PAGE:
DUMBARTON OAKS STUDIES
Cover: Codex Parisinus Graecus 1115 and Its Archetype in HARDCOVER

Dumbarton Oaks Studies 34

Codex Parisinus Graecus 1115 and Its Archetype

Add to Cart

Product Details

HARDCOVER

$70.00 • £56.95 • €63.00

ISBN 9780884022343

Publication Date: 01/01/1996

Short

456 pages

6-1/8 x 9-1/4 inches

11 halftones

Dumbarton Oaks Research Library and Collection > Dumbarton Oaks Studies

World

Related Subjects

For almost three centuries, scholars have debated the credibility of the information provided in the colophon of Codex Parisinus graecus 1115. According to this inscription, the manuscript was copied in the year 1276 from another manuscript dating back to the year 774/5; the archetype originated in the papal library at Rome and contains a partial record of the Greek holdings of the library.

The majority of the texts included in the manuscript come from florilegia related to the ecumenical councils. This volume examines the use of florilegia—anthologies of earlier writings—by these councils. Analysis of the contents of the manuscript provides new information concerning, among other things, the beginning of the Filioque controversy and the use of Iconophile florilegia by the seventh ecumenical council in 787. Also revealed is the archetype’s role in the negotiations between Rome and Constantinople that led to the Union of the Churches, proclaimed at the Council of Lyons II in 1274, and the indirect involvement of Thomas Aquinas through his Contra Errores Graecorurn.

Awards & Accolades

  • 1994 Giovanni-Domenico Mansi Prize, Societas Internationalis Historiae Conciliorum Investigandae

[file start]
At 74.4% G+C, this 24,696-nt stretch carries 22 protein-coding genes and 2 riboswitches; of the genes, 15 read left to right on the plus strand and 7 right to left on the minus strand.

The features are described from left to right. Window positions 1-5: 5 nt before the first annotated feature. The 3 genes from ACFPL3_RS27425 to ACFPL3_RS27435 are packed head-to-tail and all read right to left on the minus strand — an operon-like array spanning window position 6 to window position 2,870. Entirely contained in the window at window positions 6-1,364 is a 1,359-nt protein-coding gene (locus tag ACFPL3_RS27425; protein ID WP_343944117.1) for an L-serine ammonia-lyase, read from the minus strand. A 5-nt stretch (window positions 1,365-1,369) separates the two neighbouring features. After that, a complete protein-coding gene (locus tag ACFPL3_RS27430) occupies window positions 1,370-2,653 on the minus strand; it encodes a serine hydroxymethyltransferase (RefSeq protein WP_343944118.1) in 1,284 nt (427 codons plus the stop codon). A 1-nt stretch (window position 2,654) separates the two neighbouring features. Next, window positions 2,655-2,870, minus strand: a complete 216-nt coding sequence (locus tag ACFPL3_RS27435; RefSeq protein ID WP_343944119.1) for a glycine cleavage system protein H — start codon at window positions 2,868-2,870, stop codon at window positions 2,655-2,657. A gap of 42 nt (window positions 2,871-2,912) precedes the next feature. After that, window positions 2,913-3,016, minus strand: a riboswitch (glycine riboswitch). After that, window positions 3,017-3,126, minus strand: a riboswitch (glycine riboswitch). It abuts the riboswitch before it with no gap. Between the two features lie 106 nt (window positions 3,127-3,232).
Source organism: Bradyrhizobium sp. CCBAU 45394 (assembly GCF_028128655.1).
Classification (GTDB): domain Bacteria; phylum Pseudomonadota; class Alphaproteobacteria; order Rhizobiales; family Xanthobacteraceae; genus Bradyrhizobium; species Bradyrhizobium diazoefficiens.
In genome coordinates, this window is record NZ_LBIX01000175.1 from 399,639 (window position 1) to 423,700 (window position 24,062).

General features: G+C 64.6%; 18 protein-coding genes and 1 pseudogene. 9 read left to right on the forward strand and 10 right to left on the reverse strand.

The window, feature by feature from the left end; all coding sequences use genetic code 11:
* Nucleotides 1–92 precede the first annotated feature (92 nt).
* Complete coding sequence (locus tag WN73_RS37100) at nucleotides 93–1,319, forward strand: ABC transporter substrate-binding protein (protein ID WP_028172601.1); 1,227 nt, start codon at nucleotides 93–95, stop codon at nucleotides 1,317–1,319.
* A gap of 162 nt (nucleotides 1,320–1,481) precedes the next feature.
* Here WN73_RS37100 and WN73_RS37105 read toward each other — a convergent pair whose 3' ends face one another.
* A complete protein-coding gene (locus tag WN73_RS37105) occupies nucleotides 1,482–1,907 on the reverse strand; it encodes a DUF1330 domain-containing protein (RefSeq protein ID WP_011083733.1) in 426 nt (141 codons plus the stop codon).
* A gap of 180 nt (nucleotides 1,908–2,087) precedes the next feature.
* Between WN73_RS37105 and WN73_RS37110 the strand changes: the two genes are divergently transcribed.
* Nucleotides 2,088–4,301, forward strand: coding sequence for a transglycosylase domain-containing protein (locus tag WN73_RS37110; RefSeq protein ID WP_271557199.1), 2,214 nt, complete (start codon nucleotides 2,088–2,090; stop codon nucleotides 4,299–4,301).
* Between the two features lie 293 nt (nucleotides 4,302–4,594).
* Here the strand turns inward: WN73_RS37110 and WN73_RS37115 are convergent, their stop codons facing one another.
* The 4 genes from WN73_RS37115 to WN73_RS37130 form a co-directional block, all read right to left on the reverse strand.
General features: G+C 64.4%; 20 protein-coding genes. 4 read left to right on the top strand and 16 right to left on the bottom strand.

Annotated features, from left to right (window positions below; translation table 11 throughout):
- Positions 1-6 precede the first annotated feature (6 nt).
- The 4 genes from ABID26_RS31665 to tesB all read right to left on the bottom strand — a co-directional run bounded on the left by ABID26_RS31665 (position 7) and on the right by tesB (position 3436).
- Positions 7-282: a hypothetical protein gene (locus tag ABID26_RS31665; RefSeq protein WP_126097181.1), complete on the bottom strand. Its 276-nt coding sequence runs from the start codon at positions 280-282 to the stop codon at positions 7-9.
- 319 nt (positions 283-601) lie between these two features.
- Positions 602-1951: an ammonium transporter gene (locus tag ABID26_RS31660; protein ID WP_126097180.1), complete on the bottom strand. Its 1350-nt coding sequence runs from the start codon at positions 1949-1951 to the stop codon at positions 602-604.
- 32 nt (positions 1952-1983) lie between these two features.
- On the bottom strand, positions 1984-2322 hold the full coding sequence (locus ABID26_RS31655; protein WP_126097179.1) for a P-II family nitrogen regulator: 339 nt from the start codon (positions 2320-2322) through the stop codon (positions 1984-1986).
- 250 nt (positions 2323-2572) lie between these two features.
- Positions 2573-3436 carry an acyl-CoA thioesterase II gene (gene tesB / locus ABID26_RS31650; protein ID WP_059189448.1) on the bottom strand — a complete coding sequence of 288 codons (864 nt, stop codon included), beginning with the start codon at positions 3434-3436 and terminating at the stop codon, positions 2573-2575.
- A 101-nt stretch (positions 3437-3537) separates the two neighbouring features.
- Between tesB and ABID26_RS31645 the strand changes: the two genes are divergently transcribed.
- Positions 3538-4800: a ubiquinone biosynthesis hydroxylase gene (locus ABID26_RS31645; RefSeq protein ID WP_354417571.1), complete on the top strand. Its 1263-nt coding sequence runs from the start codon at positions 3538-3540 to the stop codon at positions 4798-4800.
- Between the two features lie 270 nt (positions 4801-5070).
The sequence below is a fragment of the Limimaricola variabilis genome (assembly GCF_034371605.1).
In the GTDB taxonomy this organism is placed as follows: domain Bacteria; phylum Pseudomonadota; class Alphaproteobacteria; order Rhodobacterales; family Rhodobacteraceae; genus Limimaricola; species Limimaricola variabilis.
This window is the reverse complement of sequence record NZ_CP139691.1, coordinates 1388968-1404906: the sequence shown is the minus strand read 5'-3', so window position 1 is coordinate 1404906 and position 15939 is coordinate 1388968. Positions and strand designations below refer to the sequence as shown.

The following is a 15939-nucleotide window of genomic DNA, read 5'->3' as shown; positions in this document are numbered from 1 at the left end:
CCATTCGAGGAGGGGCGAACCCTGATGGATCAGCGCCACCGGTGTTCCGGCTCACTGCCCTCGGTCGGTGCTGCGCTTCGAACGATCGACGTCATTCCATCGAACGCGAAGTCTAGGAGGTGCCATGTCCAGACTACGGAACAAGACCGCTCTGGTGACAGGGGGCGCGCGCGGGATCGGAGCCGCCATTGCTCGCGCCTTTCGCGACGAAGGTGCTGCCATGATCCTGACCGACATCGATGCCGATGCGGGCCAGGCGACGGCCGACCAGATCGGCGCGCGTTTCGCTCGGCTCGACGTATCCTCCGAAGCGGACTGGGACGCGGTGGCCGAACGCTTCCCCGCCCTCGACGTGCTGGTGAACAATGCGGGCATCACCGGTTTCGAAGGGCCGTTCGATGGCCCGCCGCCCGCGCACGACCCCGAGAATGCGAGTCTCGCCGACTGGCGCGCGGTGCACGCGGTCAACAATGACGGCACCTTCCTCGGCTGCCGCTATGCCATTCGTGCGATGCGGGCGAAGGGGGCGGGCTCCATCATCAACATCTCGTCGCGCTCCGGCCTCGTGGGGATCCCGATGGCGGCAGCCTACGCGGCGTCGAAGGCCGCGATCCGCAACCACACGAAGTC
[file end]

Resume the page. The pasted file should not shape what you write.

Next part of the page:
Veblen: The Making of an Economist Who Unmade Economics, by Charles Camic, from Harvard University Press

Recent News

Black lives matter. Black voices matter. A statement from HUP »

From Our Blog

Jacket: The Cabinet: George Washington and the Creation of an American Institution, by Lindsay Chervinsky, from Harvard University Press

Why You Should Participate in an (Online) Book Club

Online book clubs can be a rewarding way to connect with readers, Lindsay Chervinsky discovered, when she was invited to join one to discuss her book, The Cabinet: George Washington and the Creation of an American Institution. Since my book was published in April 2020, I’ve discovered that my work appeals to three main audiences. First, the general readers who are enthusiastic about history, attend virtual events, and tend to support local historic sites. Second, readers who are curious about our government institutions and the current political climate and are looking for answers about its origins. And third, history, social studies, and government teachers